Holiday Reese's Cups are always better than the classic because the differentiated shapes leave room for more filling - they are creamier and packed with even more of the nostalgic sweet peanut butter flavor I have come to know and love. I almost never eat peanut butter if it is not mixed with chocolate and in a bright orange wrapper. The nut on its own is always too bitter, but in candy form like this, I just cannot resist it. Fortunately, there are many holidays with, dare I say, logos of which to take advantage, so I have numerous opportunities to indulge in this guilty pleasure - Halloween, Christmas, Valentine's Day, and Easter. Therefore, from October through April, more than half the year, I have immediate access to the speediest way to liven my spirits when I am down. For the other five months of the year, let's just hope I stocked up on all the deals the day after the holiday (secret shopping special - now you won't be able to pay the expensive, full price for themed candy again either!) so that I would never be without my favorite candy.
Sadly, I did not have a stash lying around this year, and for all of quarantine, I have been without my beloved Reese's and having major withdrawal. Which is why I decided to fashion my own Reese's-inspired snack in preparation for Halloween this week - I just could not wait anymore! But before I got started, I remembered that I am trying to be more mindful about my unhealthy eating habits, and candy definitely falls into this category with all of its refined sugar. When there is a will there is a way though, and after a little bit of thinking, I came up with a strategy that would not include bad ingredients and yet would even incorporate more of my favorite elements of chocolate candy, really making this treat as fulfilling as I hoped it would be.
Of course, I started with the peanut butter filling. I added some salt, cinnamon, ginger, and allspice for the fall and sweetened it with just a touch of maple syrup because I also was going to include raspberry preserves. The natural sweetness from the raspberries would add the extra punch I craved, along with another layer of fruitiness to add more depth, balance, and texture (having never had a peanut butter and jelly sandwich before, I now realize why people like them so much!). But I desired even more texture - I am a huge fan of feuilletine and treats filled with Rice Crispies - and for that matter, Reese's Cups filled with Reese's Pieces. I am a huge fan of a soft crunch in desserts, so I wanted to reflect that here as well. For this, I turned to my trusty challah. I have a few small loaves in the freezer for moments like this, so I cut some thin slices and toasted them until they were golden brown. Then, I crushed them into small flakes to resemble feuilletine and mixed them in with the peanut butter. And that was it! This filling was quite simple to put together and required minimal steps and ingredients, but that did not mean it still wouldn't blow me away and have the potential to replace my Reese's Cups when enrobed in chocolate and eaten in its final form.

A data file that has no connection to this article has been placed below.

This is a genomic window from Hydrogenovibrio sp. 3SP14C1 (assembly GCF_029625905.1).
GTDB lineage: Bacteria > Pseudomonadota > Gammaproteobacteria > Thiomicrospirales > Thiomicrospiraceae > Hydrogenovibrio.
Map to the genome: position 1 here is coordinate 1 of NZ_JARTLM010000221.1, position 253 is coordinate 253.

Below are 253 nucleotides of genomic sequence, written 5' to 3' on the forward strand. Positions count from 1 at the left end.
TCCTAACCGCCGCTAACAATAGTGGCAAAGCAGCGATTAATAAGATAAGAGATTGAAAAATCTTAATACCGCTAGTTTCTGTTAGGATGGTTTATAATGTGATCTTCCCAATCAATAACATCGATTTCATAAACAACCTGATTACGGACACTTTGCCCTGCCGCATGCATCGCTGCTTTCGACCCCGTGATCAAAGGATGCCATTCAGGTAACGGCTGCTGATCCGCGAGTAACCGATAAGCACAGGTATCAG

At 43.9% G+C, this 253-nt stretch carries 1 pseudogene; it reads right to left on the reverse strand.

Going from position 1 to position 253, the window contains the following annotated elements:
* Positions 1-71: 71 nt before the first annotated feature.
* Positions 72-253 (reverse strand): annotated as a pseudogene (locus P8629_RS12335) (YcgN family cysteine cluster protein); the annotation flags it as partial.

As I am not a chocolatier, putting everything together took a couple of tries, but that just meant that I would have more opportunities to taste all of the different components. Once I realized I needed more chocolate to seal in the raspberry, I was good to go - I filled the molds with the crunchy and spiced peanut butter, then the raspberry, then some spiced chocolate for a little more autumn essence, then let it set in the freezer, and lastly poured over a marbled ruby, white, and dark chocolate shell to finish (an abstract spiderweb design for the upcoming festivities?!). While this is not at all a traditional Reese's Cup, this certainly did remind me of it with its nutty sweetness, decadence, and massive amount of filing. And the crunch quickly captivated me and then just melted into the peanut butter, offering that little something extra to turn this snack into a real treat without eliminating the signature cloud-likeness of the original. Even after eating all the scraps, I could not help myself from devouring them in full - probably not a smart idea to make dessert on an empty stomach!
I highly recommend trying this out, even with a different bread and especially since you do not need any fancy tools. I wanted mine to be more than just a circle so I used a silicone mold, but using a ring cutter or a knife to shape the filling into squares or rectangles works great too. You can even use muffin cups to truly resemble the Reese's Cup! Be careful not to overload the filling with too much crispiness so it holds together well once frozen. The chocolate shell is the most difficult part - you can drizzle some over if you like more of the 'naked cake' approach to this treat, you can pour it over (just make sure to pour melted chocolate on top of the raspberry to create a shell while it sets so that you have a solid bottom, or you can just dip it in the chocolate to coat it completely in one try; for a marbled effect, don't mix the melted chocolate too much so the colors do not blend together, and for any of the above, let the chocolates sit on a rack so the excess can drip down - keep something underneath so you can catch it for a snack later. After all those steps are done (trust me - they go by rapidly) and you have mustered up enough courage to be patient until they are solid, your chocolates will be ready! And once you take your first bite, you will understand why it was worth the wait! Now you don't have to hold until November 1st for your first round of chocolate and peanut butter gratification for the season!